Katchafire, a Maori reggae band from New Zealand, opens for The Wailers on Sunday in the final Bud Light Rocks the Boat free concert series. The show starts at 2 p.m. in Gondola Square.

Courtesy photo

Katchafire, a Maori reggae band from New Zealand, opens for The Wailers on Sunday in the final Bud Light Rocks the Boat free concert series. The show starts at 2 p.m. in Gondola Square.

Katchafire, The Wailers help close out Steamboat ski season

Katchafire brings Maori, Marley traditions to Steamboat for Closing Day

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— New Zealand reggae band Katchafire first opened for the legendary Wailers about seven years ago, an experience that vocalist and guitarist Logan Bell called nothing short of “jaw-dropping.”

“We were just absolutely in awe,” Bell said. “We are students of The Wailers. … What an awesome unit.”

On Sunday in Gondola Square, Katchafire will open for the former band of reggae king Bob Marley once more in the final installment of the Bud Light Rocks the Boat free concert series. The show starts at 2 p.m. with Katchafire, and The Wailers go on at 3 p.m. The show is free.

The seven-man roots reggae band Katchafire has a few special connections to The Wailers aside from sharing the stage on several occasions around the world.

Its name comes from Bob Marley and The Wailers’ 1973 album “Catch a Fire,” an apt name for a group that started off as a Marley cover band.

Bell said the reggae tradition has strong roots in New Zealand culture, especially that of its indigenous people, the Maori tribes.

“We’re an island nation colonized by the British,” Bell explained. “And there’s a lot of similarities with the messages Bob was talking about.”

He said the Maori culture latched on to those messages easily, making New Zealand one of the top consumers of Marley and reggae albums.

It was the late 1970s when Marley first played in New Zealand, and Bell said the aggressiveness of two rival Maori tribes resulted in a near brawl at the concert.

But it was Marley’s messages of peace and love — and his request for the tribes to lower their flags during the show — that brought the Maori people together for that moment.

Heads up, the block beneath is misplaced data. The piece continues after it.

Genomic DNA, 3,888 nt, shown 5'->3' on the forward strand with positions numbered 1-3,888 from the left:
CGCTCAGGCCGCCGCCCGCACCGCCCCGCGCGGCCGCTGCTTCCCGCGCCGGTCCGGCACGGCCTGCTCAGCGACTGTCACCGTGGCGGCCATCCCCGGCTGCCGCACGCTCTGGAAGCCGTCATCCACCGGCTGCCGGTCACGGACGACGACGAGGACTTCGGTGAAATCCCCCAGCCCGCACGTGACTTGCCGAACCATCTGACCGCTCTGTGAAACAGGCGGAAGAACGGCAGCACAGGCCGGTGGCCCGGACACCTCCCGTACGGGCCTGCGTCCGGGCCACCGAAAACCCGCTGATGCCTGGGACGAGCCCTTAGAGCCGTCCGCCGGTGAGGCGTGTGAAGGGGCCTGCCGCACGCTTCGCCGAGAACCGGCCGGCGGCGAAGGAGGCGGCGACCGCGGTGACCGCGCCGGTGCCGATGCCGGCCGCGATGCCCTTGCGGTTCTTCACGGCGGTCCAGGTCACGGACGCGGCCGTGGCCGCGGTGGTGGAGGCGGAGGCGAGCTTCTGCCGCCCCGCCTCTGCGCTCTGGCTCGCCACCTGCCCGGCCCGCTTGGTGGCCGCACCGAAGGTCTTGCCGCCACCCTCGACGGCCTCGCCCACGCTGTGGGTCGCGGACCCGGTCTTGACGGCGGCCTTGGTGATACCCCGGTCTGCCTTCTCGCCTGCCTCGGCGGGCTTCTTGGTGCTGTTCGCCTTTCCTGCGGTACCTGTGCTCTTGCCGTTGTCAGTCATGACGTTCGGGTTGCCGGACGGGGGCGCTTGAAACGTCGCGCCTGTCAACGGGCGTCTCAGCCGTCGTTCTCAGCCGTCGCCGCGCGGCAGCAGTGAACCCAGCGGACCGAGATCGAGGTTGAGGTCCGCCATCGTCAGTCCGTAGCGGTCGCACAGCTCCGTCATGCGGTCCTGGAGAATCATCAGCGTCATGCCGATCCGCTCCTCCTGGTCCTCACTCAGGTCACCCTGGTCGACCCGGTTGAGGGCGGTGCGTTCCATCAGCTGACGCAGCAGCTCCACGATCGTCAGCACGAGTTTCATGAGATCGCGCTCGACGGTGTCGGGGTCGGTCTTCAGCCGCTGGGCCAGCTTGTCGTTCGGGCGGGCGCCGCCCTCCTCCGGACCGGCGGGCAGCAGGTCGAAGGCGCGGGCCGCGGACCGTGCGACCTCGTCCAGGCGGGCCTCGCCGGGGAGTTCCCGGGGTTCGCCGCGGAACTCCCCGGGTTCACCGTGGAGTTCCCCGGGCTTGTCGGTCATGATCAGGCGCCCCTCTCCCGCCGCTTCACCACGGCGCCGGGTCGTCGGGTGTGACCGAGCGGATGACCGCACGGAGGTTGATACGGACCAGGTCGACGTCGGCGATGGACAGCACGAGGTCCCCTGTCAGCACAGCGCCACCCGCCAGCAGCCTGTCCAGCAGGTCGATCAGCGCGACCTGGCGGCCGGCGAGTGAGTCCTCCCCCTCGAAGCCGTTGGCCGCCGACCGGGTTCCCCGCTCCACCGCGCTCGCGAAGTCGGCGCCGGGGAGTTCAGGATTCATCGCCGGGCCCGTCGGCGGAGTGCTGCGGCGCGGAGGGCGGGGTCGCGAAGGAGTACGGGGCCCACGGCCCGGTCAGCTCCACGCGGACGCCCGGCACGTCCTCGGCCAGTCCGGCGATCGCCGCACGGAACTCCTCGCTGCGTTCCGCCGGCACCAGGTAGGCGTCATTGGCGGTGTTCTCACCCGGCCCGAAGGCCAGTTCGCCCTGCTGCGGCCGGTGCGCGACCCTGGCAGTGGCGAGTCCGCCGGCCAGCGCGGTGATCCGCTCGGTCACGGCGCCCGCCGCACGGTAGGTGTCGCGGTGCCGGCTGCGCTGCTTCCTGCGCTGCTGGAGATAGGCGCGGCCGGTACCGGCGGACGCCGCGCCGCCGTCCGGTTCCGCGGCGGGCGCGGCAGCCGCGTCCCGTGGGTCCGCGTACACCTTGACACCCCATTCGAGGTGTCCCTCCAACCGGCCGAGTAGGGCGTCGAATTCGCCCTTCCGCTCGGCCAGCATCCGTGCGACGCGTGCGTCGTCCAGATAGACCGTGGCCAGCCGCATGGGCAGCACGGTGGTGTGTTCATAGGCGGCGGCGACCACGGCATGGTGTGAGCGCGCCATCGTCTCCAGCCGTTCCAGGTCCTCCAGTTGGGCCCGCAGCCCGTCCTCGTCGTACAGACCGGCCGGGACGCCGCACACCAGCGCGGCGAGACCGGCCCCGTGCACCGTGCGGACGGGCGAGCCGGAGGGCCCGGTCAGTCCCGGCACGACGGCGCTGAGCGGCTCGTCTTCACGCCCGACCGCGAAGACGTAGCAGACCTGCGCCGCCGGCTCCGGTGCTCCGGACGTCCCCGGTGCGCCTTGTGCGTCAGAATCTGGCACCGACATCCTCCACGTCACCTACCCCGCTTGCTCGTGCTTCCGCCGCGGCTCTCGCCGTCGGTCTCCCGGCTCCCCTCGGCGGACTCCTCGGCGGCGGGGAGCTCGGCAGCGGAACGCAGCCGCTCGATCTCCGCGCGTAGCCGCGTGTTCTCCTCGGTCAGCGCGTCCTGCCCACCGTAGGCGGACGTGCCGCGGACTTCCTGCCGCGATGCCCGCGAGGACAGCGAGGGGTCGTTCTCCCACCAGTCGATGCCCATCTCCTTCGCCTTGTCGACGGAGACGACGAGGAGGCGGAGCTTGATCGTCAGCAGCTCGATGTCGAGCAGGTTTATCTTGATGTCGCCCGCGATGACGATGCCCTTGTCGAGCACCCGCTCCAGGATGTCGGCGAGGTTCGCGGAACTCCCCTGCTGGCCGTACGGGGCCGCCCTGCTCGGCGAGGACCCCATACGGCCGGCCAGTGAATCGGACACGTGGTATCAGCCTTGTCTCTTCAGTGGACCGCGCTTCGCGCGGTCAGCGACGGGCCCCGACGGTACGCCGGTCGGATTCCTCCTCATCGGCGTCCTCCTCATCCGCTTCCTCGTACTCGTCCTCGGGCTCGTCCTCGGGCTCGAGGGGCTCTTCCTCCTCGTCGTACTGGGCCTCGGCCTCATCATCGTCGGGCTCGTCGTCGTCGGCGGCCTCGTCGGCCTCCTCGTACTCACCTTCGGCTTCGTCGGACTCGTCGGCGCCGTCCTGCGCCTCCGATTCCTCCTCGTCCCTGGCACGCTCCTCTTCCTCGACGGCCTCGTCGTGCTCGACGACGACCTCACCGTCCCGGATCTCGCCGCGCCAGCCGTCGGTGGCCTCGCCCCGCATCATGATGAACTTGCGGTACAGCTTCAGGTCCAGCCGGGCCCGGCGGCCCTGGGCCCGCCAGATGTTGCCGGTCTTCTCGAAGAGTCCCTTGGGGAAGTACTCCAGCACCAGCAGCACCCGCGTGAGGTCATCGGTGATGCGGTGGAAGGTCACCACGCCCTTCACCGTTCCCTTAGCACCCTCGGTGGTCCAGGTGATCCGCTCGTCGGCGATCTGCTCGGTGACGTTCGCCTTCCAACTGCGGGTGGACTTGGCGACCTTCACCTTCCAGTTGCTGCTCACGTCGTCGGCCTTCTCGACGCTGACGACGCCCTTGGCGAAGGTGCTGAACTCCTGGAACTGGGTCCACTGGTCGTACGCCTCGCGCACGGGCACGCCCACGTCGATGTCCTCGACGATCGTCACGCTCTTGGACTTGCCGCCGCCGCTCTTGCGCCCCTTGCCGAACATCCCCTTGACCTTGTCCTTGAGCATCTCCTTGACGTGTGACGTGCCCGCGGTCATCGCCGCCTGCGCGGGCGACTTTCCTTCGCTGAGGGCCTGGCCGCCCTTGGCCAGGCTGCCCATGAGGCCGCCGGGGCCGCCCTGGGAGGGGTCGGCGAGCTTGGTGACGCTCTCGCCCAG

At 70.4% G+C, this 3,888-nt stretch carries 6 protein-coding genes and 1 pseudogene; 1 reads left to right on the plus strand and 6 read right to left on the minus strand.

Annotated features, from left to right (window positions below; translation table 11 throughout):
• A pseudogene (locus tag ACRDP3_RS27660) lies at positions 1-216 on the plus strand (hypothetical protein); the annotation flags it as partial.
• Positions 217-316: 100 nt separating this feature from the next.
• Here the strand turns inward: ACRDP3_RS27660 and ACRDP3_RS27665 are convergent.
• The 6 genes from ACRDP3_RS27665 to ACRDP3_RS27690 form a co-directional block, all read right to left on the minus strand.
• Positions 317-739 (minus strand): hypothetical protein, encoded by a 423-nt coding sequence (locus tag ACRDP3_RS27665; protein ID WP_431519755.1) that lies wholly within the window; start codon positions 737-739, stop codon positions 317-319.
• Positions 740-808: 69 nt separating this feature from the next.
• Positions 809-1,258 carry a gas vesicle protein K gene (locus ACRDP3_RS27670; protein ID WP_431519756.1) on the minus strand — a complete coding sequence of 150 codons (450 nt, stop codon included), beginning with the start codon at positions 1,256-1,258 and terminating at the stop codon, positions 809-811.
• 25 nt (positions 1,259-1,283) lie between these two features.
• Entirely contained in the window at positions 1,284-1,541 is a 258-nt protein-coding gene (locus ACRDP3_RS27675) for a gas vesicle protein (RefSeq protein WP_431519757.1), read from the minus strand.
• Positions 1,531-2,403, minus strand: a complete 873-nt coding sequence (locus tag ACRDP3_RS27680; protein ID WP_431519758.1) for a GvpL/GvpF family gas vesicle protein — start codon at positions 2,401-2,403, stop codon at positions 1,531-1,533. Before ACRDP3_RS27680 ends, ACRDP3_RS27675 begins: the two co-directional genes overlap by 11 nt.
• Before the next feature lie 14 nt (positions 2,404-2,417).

“For that concert, they lowered their flags and got down as one people,” Bell said.

Aside from Marley’s obvious impact on Katchafire’s sound and philosophy, the group also takes a lot of its direction from members’ Maori legacy.

“It’s a huge part of our heritage and culture, and we walk tall with that,” Bell said. “Our people have always had a great mind for being resourceful. We’re the keepers of the land.

“To me, today, (being Maori) means showing that we can exist and live in our cultural world with our treaty partners, the colonizers.”

Musically, Maori culture means a lifetime of music and harmonizing in song.

“Maori people love singing, and we kind of get born into the guitar,” he said. “We love to harmonize as a Maori culture. I think a lot of Polynesian cultures like to harmonize, and we’ve been known for strong three-, four- and five-part harmonies.”

Throughout its 15 years as a band, Katchafire’s tough work ethic has seen members through to international recognition, playing world tours on nearly every continent.

He said it helps that the band is not only figuratively a family, but is intertwined through actual blood relations.

His father, Jordan, plays drums, and his brother Grenville plays lead guitar.

“We keep each other in line; that’s definitely one of the strengths the band has, having the honesty of family around you, being able to speak your mind,” he said. “Just having that true love.”

But Bell attributes their success to the culture of reggae music as a whole that has infiltrated music scenes across the globe.

“It’s definitely humbling, and we’re grateful for that, but it’s the reggae music,” he said. “It crosses over cultures and ages. That’s what reggae music does.”

To reach Nicole Inglis, call 970-871-4204 or email ninglis@SteamboatToday.com

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